As a freelancer, marketing is the oxygen of your business, but it’s not always easy to know how best to promote yourself. To help you grow a successful freelance career, read 10 quick marketing tips – most of which cost nothing!
Without marketing of some kind, even if it’s just word of mouth recommendation, your freelance career would soon die away. However, all too often, the very idea of marketing terrifies freelancers.
To help you get past any reticence to promote yourself, and give you a head start over your competition, we’ve put together some quick ideas you can use to secure yourself more work.
10 quick freelance marketing tips
If you’re just starting out as a freelancer, or are simply stuck for ideas, we’ve got 10 quick but effective tips that we know from experience work.
1) Take your marketing seriously
If you don’t respect the value of marketing, our other nine tips won’t work. So our first tip is simply to take your marketing seriously and give it the priority it deserves.
2) Plan time for marketing
An effective marketing strategy isn’t something you can plan or implement as an afterthought between the school run and helping with homework.
Marketing needs to be properly thought through, and you need to allocate regular time each day or week to carry out your activities.
3) Do one thing a day
If you set a target of doing one positive marketing activity a day, you’ll soon see results. It can be as quick and easy as calling one recruitment company or one existing, previous or prospective client to see if they have any need for your services.
Or it can be as ambitious as researching the potential of creating your own LinkedIn or Facebook group. You never know what that one extra activity may reward you with. (You can read seven simple rules to create a perfect LinkedIn profile here.)
4) Carry on marketing even when you’re busy
It’s important to keep up with your marketing activities when you’re busy. If you don’t, you may find that once the particular project or job you’re working on finishes, you don’t have anything to do.
By keeping your marketing activities consistent, you can help maintain a steady stream of work.
5) Never turn down an invitation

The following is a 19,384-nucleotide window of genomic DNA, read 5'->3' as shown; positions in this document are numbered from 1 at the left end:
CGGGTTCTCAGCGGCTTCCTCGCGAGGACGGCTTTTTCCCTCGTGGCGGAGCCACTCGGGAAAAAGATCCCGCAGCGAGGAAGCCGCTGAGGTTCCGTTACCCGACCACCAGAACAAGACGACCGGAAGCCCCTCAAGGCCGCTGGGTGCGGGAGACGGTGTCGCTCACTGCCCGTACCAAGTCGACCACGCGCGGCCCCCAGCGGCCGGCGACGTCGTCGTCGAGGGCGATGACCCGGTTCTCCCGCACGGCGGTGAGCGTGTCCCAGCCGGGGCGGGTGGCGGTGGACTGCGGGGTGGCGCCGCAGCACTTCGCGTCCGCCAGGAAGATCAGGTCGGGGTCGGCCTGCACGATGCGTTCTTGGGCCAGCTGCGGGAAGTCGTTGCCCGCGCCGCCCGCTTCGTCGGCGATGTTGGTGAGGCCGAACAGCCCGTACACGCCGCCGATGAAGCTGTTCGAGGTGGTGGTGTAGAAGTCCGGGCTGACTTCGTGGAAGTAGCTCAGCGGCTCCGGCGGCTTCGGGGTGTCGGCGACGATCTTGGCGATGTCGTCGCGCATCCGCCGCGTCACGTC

Every event, be it social or business is an opportunity to network and tell new people about your freelance services.
The man sat next to you at your cousin’s wedding may be looking right now for someone to design or build their website. Or the women you get chatting to at a dull PR launch may have a client who needs a marketing consultant.
So wherever possible, try to accept any invitation that comes your way, and always attend armed with plenty of business cards to hand out. (It’s also a wise idea to have your elevator pitch ready to go.)
6) Respond to requests quickly
When it comes to freelance projects, it’s often the early bird that catches the worm. So try to respond as quickly as you can to any enquiries about work your marketing generates – even if it’s just a short email to let someone know that you have received their email and will contact them later with more information.
If you leave it a day or so (or in some cases even an hour) another freelancer may secure the job first.
7) Always say yes
Whenever you possibly can, always say yes to a new client. If you say no to a project because you’re too busy or the job is too small, you may not just lose that work, but any future work from that client.
Because if they can’t use you this time, they’ll need to find another freelancer. And not only will you miss out on that particular job, but you could risk losing a potentially lucrative regular client.
Another advantage of this tactic is that you keep your clients happy. Which means not only will they stay loyal to you, but they’re also more likely to recommend you to other people.
8) Learn what works and do more of it
Different marketing tactics and resources will work for different people. So don’t just adopt an off-the-shelf marketing strategy, even if it works like a dream for someone else. Instead, try different ideas and test each one to see if it is worth the time and money you need to invest in it.
For example, a friend may have a strong relationship with a freelance recruiter who passes all the best jobs their way. But that same recruiter may not get any work for you. However, you could find that a particular freelance jobs site brings you in 60% of all your projects. The aim is to identify what works for you and do more of it.
9) Up sell whenever you can
Try to make a point of always asking your clients how else you can help them. So for example if they ask you to design a logo for them, ask if they are happy with their current website, or need any new flyers. You never know when a polite question may yield you more opportunities for work.
10) Get a well-known client
Our final tip is to try and do a piece of work, however small, for a well-known and respected company – and then use their name, logo or testimonial on your marketing activities.
Being hired by a well-known brand will act as a badge of quality for other companies maybe nervous of working with a freelancer they don’t know. They can feel assured that if a big organisation trusted you enough to employ your services then you must be good.
Need more freelance advice?
You can read more helpful freelance tips in these articles:
- Your 30-second guide to launching a freelance career.
- How to raise your freelance rates – the complete guide.
- How to stay human when you’re a freelance mum.
- Your first 10 steps to a successful freelance career.
- Five tactics to help you conquer your freelance fears.
- Why women make better freelancers.